The Savannah College of Art and Design in Georgia is establishing a museum dedicated to fashion, according to the Art Newspaper’s Julia Halperin. Called SCADfash, the institution will feature garments from the university’s collection of more than one thousand pieces, and will include a fashion conservation lab, media library, and temporary exhibition space as well. Givenchy, Oscar de la Renta, and Yves Saint Laurent will all be featured in upcoming exhibitions.
“SCADfash celebrates fashion as a universal language and garments as vehicles of identity,” Paula Wallace, the president of SCAD, said. As Halperin notes, fashion exhibitions have often historically been blockbuster hits: Nearly half a million people visited the Alexander McQueen exhibition at the Victoria and Albert Museum—more visitors than any other exhibition with an entry fee in the organization’s history.
Frank Gehry has unveiled his designs for a proposed $300 million mixed-use development anchoring LA’s Sunset Strip, according to the Architectural Record’s Anna Fixsen.
Gehry’s initial renderings reveal five architecturally distinct buildings distributed across the 2.6-acre site around a central plaza. The 333,600-square-foot complex will offer 249 residential units. Two of the commercial buildings, “made from glass with cross-laminated timber mullions,” according to Fixsen, will be dedicated to retail: stores, cafés, and restaurants. Of three residential buildings, two will feature concrete frames, with the taller one capped by “a sculptural top of billowing glass.” And the central residential structure will have “a white, tubular facade ... that is evocative of a sea anemone.”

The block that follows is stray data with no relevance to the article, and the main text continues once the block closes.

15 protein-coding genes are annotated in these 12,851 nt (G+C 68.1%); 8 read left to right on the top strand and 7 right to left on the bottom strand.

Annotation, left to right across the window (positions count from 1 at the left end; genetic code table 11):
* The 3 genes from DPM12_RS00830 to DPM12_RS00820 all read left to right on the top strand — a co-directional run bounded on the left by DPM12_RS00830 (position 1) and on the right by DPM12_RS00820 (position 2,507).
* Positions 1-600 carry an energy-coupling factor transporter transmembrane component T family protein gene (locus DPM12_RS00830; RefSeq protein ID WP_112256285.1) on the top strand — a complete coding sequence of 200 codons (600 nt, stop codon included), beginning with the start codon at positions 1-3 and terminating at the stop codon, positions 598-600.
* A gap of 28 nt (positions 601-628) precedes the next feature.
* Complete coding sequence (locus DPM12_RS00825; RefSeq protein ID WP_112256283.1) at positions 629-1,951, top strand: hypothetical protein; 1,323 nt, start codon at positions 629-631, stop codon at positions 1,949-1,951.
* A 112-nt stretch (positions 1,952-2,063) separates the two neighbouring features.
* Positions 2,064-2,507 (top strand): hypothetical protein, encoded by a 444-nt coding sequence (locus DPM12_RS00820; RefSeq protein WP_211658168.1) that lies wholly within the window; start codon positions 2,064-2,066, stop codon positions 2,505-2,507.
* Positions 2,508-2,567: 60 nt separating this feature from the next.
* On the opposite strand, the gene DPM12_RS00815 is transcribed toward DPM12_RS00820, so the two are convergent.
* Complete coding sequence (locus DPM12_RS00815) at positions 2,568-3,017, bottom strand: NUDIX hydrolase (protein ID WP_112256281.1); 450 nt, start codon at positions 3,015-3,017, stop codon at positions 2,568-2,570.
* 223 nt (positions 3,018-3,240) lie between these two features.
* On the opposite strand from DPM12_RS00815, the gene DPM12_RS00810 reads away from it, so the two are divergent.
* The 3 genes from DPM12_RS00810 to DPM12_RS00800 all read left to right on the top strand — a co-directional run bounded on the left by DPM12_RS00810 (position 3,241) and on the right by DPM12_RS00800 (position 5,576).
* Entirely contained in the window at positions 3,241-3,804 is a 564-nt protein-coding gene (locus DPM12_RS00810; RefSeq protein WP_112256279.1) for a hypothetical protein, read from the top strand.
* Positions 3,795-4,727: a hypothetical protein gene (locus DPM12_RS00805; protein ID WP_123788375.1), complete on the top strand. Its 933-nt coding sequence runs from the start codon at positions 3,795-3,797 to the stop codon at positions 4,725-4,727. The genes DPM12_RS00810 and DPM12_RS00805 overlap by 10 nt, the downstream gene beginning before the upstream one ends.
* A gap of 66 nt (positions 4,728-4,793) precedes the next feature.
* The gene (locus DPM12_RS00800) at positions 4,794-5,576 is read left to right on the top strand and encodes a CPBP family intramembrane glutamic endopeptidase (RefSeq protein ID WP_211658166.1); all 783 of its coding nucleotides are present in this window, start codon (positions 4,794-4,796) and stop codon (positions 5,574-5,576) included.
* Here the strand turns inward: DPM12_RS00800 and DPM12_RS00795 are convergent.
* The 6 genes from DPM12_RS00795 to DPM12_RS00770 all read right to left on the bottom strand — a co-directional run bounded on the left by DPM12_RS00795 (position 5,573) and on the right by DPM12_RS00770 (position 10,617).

Gehry told the Record about his memories of the original LA sitethe Garden of Allah hotel, which housed luminaries like Greta Garbo, Humphrey Bogart, and F. Scott Fitzgerald. “It was all white, the Garden of Allah. It was low rise, a lot of incense burning, and people in flowing gowns,” he said. Discussing his new plans, he explained that residents and visitors “should feel that they are part of LA, a part of LA that has a culture that comes with it.”
It’s not Gehry’s only high-profile project of late: He has been quietly been working with city officials, pro bono, to draft a new master plan for the redevelopment of the Los Angeles River, as Artforum previously reported here.
The Frank Lloyd Wright house acquired by the Crystal Bridges Museum of American Art will be making its public debut on November 11. Originally built in 1954, the house was disassembled, transported 1,200 miles across the nation, and reconstructed at the museum’s site.
Known as the Bachman-Wilson House, Wright’s design occupied a spot along the Millstone River in New Jersey, where it was threatened by repeated flooding. Crystal Bridges acquired the house in 2013.
“As the only Frank Lloyd Wright house in Arkansas, it enhances our region’s offerings with unique engagement opportunities for schools, families, and individuals with an interest in architecture, all at no cost to the public,” said Crystal Bridges executive director Rod Bigelow.
A Palestinian artist staging an impromptu protest was removed by security guards from Banksy’s dystopian theme park, Dismaland, on Saturday, reports The Independent’s Chris Green. Protesting against works on view at Dismaland made by Israeli artists, Shadi Alzaqzouq covered two his own paintings in bedsheets written with the words “R.I.P Gaza: Boycott Israel,” and then lay down “like a corpse” in front of them.